Fear conditioning and extinction in pediatric obsessive-compulsive disorder

Daniel A. Geller, Joseph F. McGuire, Scott P. Orr, Daniel S. Pine, Jennifer C. Britton, Brent J. Small, Tanya K. Murphy, Sabine Wilhelm, Eric A. Storch

Research output: Contribution to journalArticlepeer-review

19 Scopus citations


BACKGROUND: Fear acquisition and extinction are central constructs in the cognitive-behavioral model of obsessive-compulsive disorder (OCD), which underlies exposure-based cognitive-behavioral therapy. Youths with OCD may have impairments in fear acquisition and extinction that carry treatment implications.

METHODS: Eighty youths (39 OCD, 41 healthy controls [HC]) completed clinical interviews, rating scales, and a differential conditioning task that included habituation, acquisition, and extinction phases. Skin conductance response (SCR) served as the primary dependent measure.

RESULTS: During habituation, participants with OCD exhibited a stronger orienting SCR to initial stimuli relative to HC participants. During acquisition, differential fear conditioning was observed for both groups as evidenced by larger SCRs to the visual conditioned stimulus paired with an aversive unconditioned stimulus (CS+) compared with a CS-; OCD participants exhibited a larger SCR to the CS+ relative to HC participants. The absolute magnitude of the unconditioned fear response was significantly larger in participants with OCD, compared with HC participants. During extinction, OCD participants continued to exhibit a differential SCR to the CS+ and CS-, whereas HC participants exhibited diminished SCR to both stimuli.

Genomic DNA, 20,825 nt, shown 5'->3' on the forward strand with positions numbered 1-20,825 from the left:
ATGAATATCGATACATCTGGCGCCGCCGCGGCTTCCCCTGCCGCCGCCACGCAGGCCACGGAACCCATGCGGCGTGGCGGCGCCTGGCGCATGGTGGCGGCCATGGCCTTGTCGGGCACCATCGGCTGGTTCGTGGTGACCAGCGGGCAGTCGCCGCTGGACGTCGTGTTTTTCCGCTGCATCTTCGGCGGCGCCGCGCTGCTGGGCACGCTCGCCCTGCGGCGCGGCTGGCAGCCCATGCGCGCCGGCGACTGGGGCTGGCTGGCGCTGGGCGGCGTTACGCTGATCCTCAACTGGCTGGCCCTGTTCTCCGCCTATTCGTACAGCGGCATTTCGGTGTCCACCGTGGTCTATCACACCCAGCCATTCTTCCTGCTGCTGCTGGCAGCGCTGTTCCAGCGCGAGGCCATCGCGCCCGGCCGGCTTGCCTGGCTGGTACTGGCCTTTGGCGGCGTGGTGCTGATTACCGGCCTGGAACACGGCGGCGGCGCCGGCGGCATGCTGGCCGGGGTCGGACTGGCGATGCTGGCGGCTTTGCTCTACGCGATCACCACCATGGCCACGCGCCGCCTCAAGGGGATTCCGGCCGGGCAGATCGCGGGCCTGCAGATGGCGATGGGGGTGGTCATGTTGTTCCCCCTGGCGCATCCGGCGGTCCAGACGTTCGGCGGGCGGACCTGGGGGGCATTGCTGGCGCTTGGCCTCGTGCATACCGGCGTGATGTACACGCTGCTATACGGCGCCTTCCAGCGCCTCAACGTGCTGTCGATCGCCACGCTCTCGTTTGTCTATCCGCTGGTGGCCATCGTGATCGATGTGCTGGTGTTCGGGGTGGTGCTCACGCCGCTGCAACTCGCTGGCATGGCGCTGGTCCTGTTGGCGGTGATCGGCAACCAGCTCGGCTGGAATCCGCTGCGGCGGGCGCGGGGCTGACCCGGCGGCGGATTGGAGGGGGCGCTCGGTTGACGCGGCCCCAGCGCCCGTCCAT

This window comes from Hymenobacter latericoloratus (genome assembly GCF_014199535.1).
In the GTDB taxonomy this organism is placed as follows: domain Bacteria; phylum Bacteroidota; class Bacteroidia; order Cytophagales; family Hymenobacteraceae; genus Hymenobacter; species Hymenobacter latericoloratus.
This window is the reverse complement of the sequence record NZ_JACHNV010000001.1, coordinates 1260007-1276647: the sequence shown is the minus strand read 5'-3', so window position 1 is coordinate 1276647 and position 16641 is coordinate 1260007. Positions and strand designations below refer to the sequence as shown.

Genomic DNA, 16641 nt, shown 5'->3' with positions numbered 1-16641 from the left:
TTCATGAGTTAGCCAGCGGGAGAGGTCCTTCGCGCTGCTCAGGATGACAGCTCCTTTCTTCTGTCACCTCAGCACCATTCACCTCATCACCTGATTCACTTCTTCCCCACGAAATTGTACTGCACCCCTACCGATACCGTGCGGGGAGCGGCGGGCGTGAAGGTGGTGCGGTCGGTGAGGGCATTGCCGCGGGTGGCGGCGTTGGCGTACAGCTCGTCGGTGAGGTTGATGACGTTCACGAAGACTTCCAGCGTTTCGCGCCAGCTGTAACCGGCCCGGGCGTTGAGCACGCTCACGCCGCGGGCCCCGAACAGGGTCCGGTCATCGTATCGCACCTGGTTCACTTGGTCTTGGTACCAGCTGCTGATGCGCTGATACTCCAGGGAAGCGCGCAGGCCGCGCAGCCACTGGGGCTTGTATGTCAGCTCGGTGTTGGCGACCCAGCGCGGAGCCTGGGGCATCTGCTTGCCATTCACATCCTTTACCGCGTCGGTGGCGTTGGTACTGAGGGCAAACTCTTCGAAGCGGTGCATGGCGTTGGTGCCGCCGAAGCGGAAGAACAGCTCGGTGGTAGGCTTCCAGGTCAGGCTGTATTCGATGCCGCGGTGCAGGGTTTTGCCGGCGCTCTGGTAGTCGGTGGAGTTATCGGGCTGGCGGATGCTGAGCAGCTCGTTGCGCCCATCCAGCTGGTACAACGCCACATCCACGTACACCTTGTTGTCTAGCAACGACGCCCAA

CONCLUSIONS: Participants with OCD exhibit a different pattern of fear extinction relative to HC participants, suggestive of greater fear acquisition and impaired inhibitory learning.

Original languageEnglish (US)
Pages (from-to)17-26
Number of pages10
JournalAnnals of clinical psychiatry : official journal of the American Academy of Clinical Psychiatrists
Issue number1
StatePublished - Feb 1 2017
Externally publishedYes

ASJC Scopus subject areas

  • Psychiatry and Mental health


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